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Most of the photos on this site were extracted from reference images (high-resolution tiffs, 20 to 200 megabytes in size) from the Library of Congress research archive. (To query the database click here.) Many were digitized by LOC contractors using a Sinar studio back. They are adjusted by your webmaster for contrast and color in Photoshop before being downsized and turned into the jpegs you see here.

 
 
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VINTAGRAPH • WPA • WWII • FLY TO THE CARIBBEAN BY CLIPPER, c. 1950s

City Hall: 1905

City Hall: 1905

Minneapolis, Minnesota, circa 1905. "Courthouse and City Hall." Look at the time! 8x10 inch dry plate glass negative, Detroit Publishing Company. View full size.

 

Beyond the Bells

Longshanks is right - a wee slow elevator takes you up to the bells. Not recommended for the claustrophobic. You can walk if you wish; a tight, dusty, dim spiral staircase goes up to the chimes we well. But that's not as high as you can get: look at the full-size view, and find the tiny semi-circles at the peak of the tower. That's another floor, and they change the flag from those windows.

I've been up there. It was easier to get into East Germany in 1964 than to get into that space, but we did it - and to get down you have to walk backwards in the dark over a three-story void.

It's an amazing building. Just wish it wasn't puce.

Look out! It's santa!

That elegant tile roof was replaced not more than 5 decades later with some lame copper sheeting. When tiles cracked from the cold, they broke free and impaled pedstrians. Now you have to worry about giant icicles sliding off the copper all winter long.

And on another note, the "Father of the Waters" used to get all dragged out for Christmas. Frightfully so.

Peal out

The tower has a 15-bell carillon, and noontime concerts are still played. The bells also chime at the quarter hours. I don't know what the tower was used for, but a trip to the bell loft is unnerving. A tiny elevator and rickety stairs gets you to a beautiful view.

Tintinnabulations

With such a beautiful tower as the crowning touch of this structure, I am curious if it included bells, if not for melodies, at least to mark the time. It appears there is some type of mechanism in the tower, but I can't make it out. Could any past or present residents of Minneapolis let us know if the tower chimed, and if so, does it still chime today? I am interested to know what was housed in the tower structure and if it is still in use. I certainly wouldn't pass up an opportunity to go exploring in this building from basement to pinnacle.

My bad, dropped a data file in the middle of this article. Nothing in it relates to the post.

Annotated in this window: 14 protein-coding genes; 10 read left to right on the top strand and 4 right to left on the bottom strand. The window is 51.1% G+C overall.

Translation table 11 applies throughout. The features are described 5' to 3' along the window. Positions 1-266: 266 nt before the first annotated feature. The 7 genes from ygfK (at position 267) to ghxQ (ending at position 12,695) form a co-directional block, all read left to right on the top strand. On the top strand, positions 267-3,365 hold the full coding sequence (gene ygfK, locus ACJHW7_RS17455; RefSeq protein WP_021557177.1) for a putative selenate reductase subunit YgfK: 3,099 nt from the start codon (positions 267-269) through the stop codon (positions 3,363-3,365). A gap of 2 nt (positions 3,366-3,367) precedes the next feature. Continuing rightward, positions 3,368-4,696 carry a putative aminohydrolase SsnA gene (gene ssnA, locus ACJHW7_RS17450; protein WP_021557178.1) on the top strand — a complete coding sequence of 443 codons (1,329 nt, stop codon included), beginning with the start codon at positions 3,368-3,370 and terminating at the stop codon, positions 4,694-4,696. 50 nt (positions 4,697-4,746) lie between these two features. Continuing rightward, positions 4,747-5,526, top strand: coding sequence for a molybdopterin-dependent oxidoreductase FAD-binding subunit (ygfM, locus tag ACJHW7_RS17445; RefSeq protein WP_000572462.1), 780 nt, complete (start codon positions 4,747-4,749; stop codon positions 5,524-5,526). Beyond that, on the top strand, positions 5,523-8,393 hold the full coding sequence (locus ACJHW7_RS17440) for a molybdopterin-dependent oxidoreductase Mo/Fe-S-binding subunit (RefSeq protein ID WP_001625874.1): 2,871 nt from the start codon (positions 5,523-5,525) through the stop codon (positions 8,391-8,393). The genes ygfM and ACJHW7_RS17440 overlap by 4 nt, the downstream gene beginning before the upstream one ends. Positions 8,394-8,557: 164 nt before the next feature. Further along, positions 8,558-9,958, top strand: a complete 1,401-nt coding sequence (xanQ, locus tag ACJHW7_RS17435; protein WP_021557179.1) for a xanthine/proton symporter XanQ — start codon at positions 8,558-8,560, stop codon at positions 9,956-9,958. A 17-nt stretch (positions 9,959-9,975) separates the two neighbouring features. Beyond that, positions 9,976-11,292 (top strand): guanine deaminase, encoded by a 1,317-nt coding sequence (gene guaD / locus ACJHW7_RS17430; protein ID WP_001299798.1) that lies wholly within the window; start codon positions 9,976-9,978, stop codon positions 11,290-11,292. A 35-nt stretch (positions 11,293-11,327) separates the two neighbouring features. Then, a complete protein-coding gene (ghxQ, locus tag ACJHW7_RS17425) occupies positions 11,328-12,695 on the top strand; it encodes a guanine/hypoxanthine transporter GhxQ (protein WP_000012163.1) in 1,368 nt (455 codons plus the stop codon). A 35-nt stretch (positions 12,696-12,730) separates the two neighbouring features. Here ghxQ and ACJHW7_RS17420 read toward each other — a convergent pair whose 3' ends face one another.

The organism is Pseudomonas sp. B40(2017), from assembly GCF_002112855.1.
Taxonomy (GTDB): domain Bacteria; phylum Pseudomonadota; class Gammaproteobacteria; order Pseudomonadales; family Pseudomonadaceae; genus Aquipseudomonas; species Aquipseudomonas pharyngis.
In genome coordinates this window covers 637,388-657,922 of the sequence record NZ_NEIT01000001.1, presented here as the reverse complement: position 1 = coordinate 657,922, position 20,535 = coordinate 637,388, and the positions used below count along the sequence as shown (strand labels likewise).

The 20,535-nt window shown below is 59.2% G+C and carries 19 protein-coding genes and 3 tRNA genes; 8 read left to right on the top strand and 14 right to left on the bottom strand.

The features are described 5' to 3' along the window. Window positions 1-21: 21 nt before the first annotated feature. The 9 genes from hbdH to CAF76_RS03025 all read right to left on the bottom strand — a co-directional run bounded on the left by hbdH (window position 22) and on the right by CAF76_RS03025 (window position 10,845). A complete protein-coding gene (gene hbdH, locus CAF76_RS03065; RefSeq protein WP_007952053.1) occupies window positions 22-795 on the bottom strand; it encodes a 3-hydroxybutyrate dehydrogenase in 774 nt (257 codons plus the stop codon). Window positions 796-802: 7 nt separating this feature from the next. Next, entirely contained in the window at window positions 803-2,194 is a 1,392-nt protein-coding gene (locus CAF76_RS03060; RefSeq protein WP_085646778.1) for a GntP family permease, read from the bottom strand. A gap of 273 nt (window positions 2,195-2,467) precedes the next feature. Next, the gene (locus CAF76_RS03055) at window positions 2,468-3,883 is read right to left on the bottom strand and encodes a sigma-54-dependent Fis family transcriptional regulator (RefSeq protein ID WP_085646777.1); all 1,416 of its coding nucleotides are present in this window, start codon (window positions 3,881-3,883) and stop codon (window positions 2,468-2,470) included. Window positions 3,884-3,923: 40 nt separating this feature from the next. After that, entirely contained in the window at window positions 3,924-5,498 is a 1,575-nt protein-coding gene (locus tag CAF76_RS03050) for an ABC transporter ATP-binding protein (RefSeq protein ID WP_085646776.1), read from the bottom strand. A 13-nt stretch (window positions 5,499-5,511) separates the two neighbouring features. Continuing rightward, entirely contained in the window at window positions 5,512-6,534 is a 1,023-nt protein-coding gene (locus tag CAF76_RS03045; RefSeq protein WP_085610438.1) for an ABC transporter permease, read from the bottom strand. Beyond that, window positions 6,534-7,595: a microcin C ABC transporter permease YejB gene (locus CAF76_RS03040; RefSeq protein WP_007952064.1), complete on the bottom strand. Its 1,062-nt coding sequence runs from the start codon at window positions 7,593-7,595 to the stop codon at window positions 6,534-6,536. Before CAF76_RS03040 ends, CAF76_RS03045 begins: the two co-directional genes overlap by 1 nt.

Clean and symmetrical

Have you ever seen such pristine sidewalks?? Or a better tribute to the stonemason?

Even the horses and carriages out front seem to be precisely arranged. Not so the bicycles, but considering they had neither kickstands nor bike racks, but I can bring myself to overlook this.

The rowhouses look like highly flammable Monopoly tokens.

I'm pretty sure this building was seen last year (pretty creepily in winter twilight) in "The First 48," a true-crime show on A&E.

Present day:

Stone barrier

It's curious how there seems to be a barrier around 3 sides of the building. By the way it rises and hides 1st floor windows, it's on the higher-ground side. Perhaps a protection from water runoff? Yet there's a stairwell heading down halfway along it.

[The handy fence kept pedestrians from falling off the sidewalk into the light well as the street slopes up. - Dave]

His Left Foot

The statue in the rotunda is "Father of Waters," sculpted by Larkin Goldsmith Mead. Legend says that rubbing his toe brings good luck. The left big toe is worn smooth.

A cathedral of governance!

It embodies in stone the sacredness of democracy in the public mind at the time.

Love the beautiful frame houses in the neighborhood too - and it's charming to see the row houses.

Turnabout

The view from the tallest tower on City Hall, in the direction of this camera location (on the top of the Metropolitan Building) is http://www.shorpy.com/node/6973. The state courts outgrew this Richardsonian building by the 1970s and moved a block south, and the jail moved a block east in 2001, but it remains the center of city governance.

The Jail

That's Hennepin county jail, it might still be there. The proper entrance to the building has a quaint statue of a god, Poseidon perhaps, reclining on a cot.

Looks the same

But boy has the neighborhood changed!

 
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Shorpy.com | History in HD is a vintage photo blog featuring thousands of high-definition images from the 1850s to 1950s. The site is named after Shorpy Higginbotham, a teenage coal miner who lived 100 years ago.

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